Between the history of color and associations with certain shades in different cultures, color meanings and usage are fascinating to learn about. Here are 10 fun facts about colors.

1. Blue Was Once Seen as a Low-Class Color

In Ancient Rome, royalty wore white, red and black. Those in lower society wore blue. Because the color blue was associated with the working class and barbarians, it was not mainstream. Blue became more acceptable when it became the color of the Virgin Mary’s cloak in the 12th century.

2. Queen Victoria Started the White Wedding Gown Tradition

In 1840, red was the popular color of bridal gowns. Queen Victoria didn’t follow this tradition, wearing a white gown to her wedding instead. Within a few years, white wedding dresses were regarded as the best color for brides.

3. Some Languages Describe Colors and Shades Differently

Tribal African tongues and other languages describe blue and green as different shades of the same color. The Russian language specifies light and dark blue as different colors, not different shades of the same color. Many ancient languages didn’t have a word for blue.

4. Purple Was the Color of Royalty Because It Was Expensive to Obtain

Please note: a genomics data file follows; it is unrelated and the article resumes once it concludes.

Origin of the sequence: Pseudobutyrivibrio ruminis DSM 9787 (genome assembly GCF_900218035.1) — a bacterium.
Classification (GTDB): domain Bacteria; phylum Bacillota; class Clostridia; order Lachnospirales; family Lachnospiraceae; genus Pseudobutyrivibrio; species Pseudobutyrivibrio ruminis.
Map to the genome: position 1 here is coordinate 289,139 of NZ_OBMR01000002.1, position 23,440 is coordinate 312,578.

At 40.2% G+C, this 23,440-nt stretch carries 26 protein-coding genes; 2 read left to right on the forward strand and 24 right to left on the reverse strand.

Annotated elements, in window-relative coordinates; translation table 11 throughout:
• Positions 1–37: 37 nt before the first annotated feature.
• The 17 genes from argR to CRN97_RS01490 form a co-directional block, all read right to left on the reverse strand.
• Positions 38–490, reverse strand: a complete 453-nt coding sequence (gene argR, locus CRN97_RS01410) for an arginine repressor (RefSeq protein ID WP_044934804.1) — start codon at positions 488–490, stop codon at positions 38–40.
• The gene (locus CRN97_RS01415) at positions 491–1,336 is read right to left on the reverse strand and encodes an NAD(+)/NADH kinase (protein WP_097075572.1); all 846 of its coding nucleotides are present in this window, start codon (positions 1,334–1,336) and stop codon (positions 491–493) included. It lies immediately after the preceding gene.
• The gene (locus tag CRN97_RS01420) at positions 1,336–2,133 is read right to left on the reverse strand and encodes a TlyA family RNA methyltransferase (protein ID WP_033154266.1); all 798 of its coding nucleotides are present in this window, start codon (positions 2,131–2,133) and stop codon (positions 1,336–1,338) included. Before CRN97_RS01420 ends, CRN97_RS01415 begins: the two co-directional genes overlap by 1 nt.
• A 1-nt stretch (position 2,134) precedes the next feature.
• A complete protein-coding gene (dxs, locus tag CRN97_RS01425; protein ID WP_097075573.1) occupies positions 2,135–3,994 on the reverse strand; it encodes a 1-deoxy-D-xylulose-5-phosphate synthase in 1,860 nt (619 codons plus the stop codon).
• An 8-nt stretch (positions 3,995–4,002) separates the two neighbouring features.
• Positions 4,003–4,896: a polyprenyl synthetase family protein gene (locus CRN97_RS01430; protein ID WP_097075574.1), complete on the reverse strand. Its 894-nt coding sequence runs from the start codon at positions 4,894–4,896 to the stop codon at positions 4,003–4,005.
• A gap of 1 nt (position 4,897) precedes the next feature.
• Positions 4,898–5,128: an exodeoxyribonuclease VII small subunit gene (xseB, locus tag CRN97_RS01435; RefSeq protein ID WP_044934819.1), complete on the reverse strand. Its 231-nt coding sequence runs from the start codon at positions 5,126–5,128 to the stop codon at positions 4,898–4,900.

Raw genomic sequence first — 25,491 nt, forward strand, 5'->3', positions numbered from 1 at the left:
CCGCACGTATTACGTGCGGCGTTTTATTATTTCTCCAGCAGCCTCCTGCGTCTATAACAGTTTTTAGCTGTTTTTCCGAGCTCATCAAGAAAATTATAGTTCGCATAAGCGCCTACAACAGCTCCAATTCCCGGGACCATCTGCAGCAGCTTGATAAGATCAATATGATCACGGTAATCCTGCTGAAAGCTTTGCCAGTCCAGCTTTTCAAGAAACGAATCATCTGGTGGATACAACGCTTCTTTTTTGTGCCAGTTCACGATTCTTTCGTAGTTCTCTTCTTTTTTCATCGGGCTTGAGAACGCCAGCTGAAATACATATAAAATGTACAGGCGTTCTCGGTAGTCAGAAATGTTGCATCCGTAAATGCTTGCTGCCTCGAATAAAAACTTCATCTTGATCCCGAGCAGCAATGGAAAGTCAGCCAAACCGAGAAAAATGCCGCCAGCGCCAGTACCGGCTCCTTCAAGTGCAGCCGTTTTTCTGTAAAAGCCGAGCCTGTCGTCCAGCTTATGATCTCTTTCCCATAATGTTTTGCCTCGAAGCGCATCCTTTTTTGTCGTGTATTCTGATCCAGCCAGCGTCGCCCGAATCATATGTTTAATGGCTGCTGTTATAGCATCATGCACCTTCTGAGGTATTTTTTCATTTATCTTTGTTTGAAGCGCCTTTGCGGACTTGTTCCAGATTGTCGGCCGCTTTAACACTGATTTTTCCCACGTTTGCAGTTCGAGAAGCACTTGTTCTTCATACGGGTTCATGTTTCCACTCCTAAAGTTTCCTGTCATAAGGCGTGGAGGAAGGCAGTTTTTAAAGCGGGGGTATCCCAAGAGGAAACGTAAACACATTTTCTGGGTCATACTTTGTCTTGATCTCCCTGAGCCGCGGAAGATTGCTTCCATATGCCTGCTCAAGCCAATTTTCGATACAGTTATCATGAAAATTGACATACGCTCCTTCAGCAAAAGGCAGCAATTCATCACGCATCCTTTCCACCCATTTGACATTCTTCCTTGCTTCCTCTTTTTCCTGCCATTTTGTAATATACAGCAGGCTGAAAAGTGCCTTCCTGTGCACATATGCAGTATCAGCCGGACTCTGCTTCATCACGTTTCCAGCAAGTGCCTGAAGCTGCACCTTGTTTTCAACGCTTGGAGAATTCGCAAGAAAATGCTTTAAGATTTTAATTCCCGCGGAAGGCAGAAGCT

Until 1856, the color purple came from snail mucus. The snails used were almost extinct, and 20,000 were required to get one ounce of purple dye. Since purple was a rare and expensive color, it was only worn by royalty. For commoners, wearing purple was a crime punishable by death.

5. Red Is the First Color a Baby Sees

Infants start to recognize the color red at two weeks old because red has the longest wavelength, which is easy to process. Babies can see the full spectrum of colors at five months.

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6. Pink Is a Calming Color

Pink suppresses anger and anxiety and makes people feel calm. For this reason, many prisons and hospitals paint their rooms pink.

7. Bulls Don’t Actually Hate Red

It’s a common misbelief that bulls hate the color red, which is why they charge the matador and the muleta. In reality, bulls target any moving object, regardless of color.

8. Green Used to Symbolize Unreliability

In the Middle Ages, green symbolized inconstancy and betrayal. Paintings with Judas often showed him wearing green clothing. This association may have come from the difficulties of making green dye. Green dye was made from plants, and it was unstable because the color would fade over time.

9. Orange Used to Have Another Name

In the 13th century, “orange” was the name of the citrus fruit, and the color was “geoluhread,” which means yellow-red. In the 16th century, Europeans started calling the fruit and the color the same name.

10. Milk Used to Look Yellow

Up to the mid-18th century, producers added lead chromate to milk to hide its blueness — a sign of watered-down dairy. This additive made milk look yellow, and people refused to buy white milk because they thought it was colored.

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